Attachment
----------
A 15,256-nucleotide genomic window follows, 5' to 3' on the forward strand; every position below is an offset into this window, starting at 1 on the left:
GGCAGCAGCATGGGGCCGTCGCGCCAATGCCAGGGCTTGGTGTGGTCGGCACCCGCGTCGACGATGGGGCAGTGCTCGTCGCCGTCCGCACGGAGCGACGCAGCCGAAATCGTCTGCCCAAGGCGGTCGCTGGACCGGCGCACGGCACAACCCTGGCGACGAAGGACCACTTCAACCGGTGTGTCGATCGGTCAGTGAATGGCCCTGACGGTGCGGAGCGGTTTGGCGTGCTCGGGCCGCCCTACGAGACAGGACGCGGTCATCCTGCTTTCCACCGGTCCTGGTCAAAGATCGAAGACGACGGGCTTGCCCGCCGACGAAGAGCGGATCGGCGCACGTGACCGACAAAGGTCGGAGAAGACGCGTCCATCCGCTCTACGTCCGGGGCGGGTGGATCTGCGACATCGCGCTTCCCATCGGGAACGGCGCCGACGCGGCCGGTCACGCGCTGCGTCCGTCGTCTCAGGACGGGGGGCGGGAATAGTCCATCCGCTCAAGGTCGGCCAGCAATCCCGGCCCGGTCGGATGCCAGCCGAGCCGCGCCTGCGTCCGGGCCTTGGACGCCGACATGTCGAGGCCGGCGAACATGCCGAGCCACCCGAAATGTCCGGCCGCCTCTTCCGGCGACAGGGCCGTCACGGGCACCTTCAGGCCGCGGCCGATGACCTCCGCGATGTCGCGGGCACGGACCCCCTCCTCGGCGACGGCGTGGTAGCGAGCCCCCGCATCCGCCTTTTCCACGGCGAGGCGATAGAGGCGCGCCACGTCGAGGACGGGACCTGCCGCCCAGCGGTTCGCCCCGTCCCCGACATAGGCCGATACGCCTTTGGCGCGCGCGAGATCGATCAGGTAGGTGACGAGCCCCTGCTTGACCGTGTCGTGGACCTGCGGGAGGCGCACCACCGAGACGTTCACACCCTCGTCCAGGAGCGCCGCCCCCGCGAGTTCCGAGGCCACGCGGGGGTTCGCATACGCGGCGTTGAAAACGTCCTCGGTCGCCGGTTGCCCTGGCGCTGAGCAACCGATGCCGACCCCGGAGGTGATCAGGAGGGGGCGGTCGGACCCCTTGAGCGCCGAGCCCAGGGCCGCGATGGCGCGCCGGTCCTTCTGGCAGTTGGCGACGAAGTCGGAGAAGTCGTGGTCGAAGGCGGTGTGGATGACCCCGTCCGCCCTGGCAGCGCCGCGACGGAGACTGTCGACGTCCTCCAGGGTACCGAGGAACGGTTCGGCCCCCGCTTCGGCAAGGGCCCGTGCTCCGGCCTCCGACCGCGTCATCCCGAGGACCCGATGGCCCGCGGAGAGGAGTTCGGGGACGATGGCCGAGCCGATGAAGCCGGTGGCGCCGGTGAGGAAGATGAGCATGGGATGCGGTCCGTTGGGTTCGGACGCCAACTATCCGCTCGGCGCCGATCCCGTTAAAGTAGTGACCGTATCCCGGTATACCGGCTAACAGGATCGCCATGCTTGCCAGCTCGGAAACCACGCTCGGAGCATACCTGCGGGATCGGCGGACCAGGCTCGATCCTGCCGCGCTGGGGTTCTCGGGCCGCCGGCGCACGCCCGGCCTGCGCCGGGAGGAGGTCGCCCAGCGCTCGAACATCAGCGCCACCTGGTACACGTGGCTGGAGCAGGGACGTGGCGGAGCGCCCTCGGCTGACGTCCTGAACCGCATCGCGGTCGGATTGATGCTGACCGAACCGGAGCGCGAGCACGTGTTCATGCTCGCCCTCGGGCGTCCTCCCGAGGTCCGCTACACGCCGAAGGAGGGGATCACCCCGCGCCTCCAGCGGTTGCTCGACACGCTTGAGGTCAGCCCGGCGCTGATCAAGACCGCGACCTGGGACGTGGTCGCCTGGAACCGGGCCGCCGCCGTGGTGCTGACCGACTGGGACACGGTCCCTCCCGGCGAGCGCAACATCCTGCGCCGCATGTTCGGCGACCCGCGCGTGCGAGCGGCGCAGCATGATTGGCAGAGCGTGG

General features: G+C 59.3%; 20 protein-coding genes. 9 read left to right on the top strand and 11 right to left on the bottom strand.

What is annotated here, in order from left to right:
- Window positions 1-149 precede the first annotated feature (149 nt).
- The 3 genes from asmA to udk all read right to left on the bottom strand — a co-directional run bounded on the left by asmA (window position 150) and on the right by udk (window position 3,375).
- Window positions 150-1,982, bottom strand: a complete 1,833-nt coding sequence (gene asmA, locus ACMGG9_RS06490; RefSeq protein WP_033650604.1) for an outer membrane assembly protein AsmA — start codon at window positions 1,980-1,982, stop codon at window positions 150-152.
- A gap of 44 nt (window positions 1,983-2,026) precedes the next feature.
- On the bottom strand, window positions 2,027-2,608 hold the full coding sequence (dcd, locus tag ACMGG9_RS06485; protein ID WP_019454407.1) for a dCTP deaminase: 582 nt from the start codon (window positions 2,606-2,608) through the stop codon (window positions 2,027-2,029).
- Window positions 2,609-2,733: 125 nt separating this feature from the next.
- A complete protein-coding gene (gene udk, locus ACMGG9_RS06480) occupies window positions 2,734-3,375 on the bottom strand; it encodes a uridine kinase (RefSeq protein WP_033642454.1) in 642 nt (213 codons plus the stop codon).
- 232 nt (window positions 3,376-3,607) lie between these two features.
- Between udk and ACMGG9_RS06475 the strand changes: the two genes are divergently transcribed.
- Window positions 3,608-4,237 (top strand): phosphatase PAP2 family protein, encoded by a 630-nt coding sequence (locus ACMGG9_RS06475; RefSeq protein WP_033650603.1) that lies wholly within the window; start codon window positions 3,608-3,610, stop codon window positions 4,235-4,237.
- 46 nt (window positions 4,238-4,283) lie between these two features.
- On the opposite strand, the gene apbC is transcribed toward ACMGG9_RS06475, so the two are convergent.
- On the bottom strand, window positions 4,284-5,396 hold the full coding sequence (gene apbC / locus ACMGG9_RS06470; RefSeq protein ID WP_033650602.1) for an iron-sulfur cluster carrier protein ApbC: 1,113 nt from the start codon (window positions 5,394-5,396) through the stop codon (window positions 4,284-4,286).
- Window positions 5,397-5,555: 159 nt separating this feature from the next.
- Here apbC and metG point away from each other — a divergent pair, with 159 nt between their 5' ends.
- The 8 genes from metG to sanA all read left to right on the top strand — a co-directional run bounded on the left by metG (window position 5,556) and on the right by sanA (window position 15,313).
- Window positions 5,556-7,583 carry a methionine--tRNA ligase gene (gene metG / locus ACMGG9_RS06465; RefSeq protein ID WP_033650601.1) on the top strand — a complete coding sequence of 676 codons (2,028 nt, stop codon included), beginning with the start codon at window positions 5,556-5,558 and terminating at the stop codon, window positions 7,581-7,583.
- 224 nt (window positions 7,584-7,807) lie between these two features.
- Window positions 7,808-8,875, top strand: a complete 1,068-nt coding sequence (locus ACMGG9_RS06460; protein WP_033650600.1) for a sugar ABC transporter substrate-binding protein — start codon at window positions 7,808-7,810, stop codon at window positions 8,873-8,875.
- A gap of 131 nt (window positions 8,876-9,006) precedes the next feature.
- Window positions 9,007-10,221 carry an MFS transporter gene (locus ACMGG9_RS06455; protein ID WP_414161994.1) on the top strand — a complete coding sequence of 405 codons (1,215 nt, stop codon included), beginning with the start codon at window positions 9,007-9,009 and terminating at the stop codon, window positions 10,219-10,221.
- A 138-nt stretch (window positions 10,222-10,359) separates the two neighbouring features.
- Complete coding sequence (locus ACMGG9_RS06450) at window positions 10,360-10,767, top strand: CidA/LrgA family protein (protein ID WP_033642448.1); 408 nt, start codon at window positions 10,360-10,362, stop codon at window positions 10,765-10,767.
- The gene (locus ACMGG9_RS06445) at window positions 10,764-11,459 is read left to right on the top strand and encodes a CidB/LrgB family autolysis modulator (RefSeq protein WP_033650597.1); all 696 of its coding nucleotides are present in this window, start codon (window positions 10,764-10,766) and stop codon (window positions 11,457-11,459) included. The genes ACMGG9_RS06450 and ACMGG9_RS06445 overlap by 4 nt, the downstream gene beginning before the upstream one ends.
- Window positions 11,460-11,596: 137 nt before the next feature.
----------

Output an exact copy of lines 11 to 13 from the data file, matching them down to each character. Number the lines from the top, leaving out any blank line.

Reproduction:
- A complete protein-coding gene (gene udk, locus ACMGG9_RS06480) occupies window positions 2,734-3,375 on the bottom strand; it encodes a uridine kinase (RefSeq protein WP_033642454.1) in 642 nt (213 codons plus the stop codon).
- 232 nt (window positions 3,376-3,607) lie between these two features.
- Between udk and ACMGG9_RS06475 the strand changes: the two genes are divergently transcribed.